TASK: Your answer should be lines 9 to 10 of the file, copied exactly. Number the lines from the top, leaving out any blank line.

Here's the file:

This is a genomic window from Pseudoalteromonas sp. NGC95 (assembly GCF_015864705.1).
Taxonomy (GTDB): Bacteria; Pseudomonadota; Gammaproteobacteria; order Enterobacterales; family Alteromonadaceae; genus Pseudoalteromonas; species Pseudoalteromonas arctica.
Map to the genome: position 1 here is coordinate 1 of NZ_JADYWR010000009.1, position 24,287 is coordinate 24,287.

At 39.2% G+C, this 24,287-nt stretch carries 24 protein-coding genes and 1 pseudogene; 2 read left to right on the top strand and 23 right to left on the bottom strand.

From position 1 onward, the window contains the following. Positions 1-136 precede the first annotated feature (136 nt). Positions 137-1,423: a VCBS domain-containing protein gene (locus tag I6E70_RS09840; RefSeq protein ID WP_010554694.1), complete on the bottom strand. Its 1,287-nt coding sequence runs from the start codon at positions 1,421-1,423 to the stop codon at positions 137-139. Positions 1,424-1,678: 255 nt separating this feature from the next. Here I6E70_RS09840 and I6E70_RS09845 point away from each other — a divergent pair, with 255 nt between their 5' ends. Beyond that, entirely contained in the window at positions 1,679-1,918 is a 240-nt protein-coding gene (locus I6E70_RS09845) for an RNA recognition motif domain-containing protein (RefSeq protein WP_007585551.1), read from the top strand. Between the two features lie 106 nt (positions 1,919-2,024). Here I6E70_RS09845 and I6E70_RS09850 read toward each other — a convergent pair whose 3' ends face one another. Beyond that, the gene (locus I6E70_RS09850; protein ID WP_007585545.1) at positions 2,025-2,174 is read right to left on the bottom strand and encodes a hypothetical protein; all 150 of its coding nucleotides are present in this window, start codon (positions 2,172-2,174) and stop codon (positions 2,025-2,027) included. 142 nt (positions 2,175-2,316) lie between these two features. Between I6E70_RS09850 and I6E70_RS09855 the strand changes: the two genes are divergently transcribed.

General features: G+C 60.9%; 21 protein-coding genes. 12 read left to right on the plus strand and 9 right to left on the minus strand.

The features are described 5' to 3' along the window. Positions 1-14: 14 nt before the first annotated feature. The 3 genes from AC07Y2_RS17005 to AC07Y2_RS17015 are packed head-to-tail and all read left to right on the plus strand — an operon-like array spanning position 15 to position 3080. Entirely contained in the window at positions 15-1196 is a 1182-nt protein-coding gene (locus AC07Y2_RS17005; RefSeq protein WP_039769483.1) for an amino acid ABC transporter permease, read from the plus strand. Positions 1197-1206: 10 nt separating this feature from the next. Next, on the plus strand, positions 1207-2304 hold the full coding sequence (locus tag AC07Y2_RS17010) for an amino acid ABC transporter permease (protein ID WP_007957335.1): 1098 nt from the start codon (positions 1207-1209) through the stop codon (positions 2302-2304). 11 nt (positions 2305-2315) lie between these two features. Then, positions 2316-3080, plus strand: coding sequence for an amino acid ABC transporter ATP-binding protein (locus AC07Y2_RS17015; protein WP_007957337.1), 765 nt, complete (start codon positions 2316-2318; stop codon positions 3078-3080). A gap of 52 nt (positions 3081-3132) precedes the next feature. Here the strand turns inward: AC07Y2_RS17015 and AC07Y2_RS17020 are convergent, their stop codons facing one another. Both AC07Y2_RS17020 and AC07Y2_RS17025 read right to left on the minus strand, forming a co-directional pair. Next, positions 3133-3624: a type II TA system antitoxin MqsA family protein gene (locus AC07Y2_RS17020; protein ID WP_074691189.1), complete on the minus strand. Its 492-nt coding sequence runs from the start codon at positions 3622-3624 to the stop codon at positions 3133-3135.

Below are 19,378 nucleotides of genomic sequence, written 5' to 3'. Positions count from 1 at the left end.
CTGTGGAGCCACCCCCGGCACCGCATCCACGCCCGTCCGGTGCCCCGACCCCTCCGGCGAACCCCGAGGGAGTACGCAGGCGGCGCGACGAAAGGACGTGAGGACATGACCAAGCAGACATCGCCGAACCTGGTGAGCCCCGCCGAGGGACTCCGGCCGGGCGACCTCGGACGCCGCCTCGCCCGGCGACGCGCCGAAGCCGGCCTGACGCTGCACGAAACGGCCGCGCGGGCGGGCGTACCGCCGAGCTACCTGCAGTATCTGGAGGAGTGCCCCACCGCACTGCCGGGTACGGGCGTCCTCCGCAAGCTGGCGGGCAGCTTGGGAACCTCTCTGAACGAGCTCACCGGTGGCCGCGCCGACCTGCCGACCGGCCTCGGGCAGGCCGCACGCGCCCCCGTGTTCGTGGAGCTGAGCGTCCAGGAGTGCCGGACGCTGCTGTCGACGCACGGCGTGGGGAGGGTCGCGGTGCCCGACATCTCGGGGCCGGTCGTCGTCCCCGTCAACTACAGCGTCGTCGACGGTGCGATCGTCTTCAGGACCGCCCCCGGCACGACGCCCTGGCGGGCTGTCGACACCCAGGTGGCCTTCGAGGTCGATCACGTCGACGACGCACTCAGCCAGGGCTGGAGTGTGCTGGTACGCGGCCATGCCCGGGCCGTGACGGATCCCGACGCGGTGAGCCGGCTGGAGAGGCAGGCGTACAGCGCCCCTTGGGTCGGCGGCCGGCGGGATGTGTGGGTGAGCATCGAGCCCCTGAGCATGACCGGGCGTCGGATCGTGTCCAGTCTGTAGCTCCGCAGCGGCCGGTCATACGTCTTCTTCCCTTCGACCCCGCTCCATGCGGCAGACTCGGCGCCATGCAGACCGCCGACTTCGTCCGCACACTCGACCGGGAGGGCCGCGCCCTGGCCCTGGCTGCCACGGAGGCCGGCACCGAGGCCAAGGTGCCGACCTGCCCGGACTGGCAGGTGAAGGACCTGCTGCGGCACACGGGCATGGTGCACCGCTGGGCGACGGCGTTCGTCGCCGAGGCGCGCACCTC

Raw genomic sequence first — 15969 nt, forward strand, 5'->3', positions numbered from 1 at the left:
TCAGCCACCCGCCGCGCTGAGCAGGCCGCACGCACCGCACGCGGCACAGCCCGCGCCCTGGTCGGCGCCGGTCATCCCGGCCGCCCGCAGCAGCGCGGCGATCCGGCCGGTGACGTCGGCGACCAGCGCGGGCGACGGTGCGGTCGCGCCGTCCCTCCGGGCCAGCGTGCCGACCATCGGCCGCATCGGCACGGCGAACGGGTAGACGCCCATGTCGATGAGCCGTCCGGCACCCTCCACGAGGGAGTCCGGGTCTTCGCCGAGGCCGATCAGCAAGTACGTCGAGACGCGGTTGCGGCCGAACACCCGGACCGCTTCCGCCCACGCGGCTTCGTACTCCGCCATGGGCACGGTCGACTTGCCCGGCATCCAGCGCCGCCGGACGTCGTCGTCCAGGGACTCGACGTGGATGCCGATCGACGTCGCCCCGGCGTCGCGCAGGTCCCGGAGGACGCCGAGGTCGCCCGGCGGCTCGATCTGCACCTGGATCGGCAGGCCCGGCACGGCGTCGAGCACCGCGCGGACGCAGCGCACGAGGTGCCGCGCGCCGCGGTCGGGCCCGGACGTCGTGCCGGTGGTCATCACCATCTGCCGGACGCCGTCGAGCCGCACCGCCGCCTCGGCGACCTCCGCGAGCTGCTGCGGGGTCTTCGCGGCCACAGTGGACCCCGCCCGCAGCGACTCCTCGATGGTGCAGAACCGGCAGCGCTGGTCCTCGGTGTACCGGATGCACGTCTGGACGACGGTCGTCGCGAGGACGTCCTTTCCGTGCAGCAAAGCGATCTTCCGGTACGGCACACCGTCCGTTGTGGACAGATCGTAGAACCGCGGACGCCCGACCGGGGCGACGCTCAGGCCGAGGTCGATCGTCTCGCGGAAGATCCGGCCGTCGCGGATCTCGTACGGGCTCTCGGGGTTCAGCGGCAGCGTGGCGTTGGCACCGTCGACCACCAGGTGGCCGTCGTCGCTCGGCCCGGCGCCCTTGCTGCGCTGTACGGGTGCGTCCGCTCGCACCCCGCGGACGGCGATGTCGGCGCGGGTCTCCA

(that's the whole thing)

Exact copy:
CTGTGGAGCCACCCCCGGCACCGCATCCACGCCCGTCCGGTGCCCCGACCCCTCCGGCGAACCCCGAGGGAGTACGCAGGCGGCGCGACGAAAGGACGTGAGGACATGACCAAGCAGACATCGCCGAACCTGGTGAGCCCCGCCGAGGGACTCCGGCCGGGCGACCTCGGACGCCGCCTCGCCCGGCGACGCGCCGAAGCCGGCCTGACGCTGCACGAAACGGCCGCGCGGGCGGGCGTACCGCCGAGCTACCTGCAGTATCTGGAGGAGTGCCCCACCGCACTGCCGGGTACGGGCGTCCTCCGCAAGCTGGCGGGCAGCTTGGGAACCTCTCTGAACGAGCTCACCGGTGGCCGCGCCGACCTGCCGACCGGCCTCGGGCAGGCCGCACGCGCCCCCGTGTTCGTGGAGCTGAGCGTCCAGGAGTGCCGGACGCTGCTGTCGACGCACGGCGTGGGGAGGGTCGCGGTGCCCGACATCTCGGGGCCGGTCGTCGTCCCCGTCAACTACAGCGTCGTCGACGGTGCGATCGTCTTCAGGACCGCCCCCGGCACGACGCCCTGGCGGGCTGTCGACACCCAGGTGGCCTTCGAGGTCGATCACGTCGACGACGCACTCAGCCAGGGCTGGAGTGTGCTGGTACGCGGCCATGCCCGGGCCGTGACGGATCCCGACGCGGTGAGCCGGCTGGAGAGGCAGGCGTACAGCGCCCCTTGGGTCGGCGGCCGGCGGGATGTGTGGGTGAGCATCGAGCCCCTGAGCATGACCGGGCGTCGGATCGTGTCCAGTCTGTAGCTCCGCAGCGGCCGGTCATACGTCTTCTTCCCTTCGACCCCGCTCCATGCGGCAGACTCGGCGCCATGCAGACCGCCGACTTCGTCCGCACACTCGACCGGGAGGGCCGCGCCCTGGCCCTGGCTGCCACGGAGGCCGGCACCGAGGCCAAGGTGCCGACCTGCCCGGACTGGCAGGTGAAGGACCTGCTGCGGCACACGGGCATGGTGCACCGCTGGGCGACGGCGTTCGTCGCCGAGGCGCGCACCTC

Raw genomic sequence first — 15969 nt, forward strand, 5'->3', positions numbered from 1 at the left: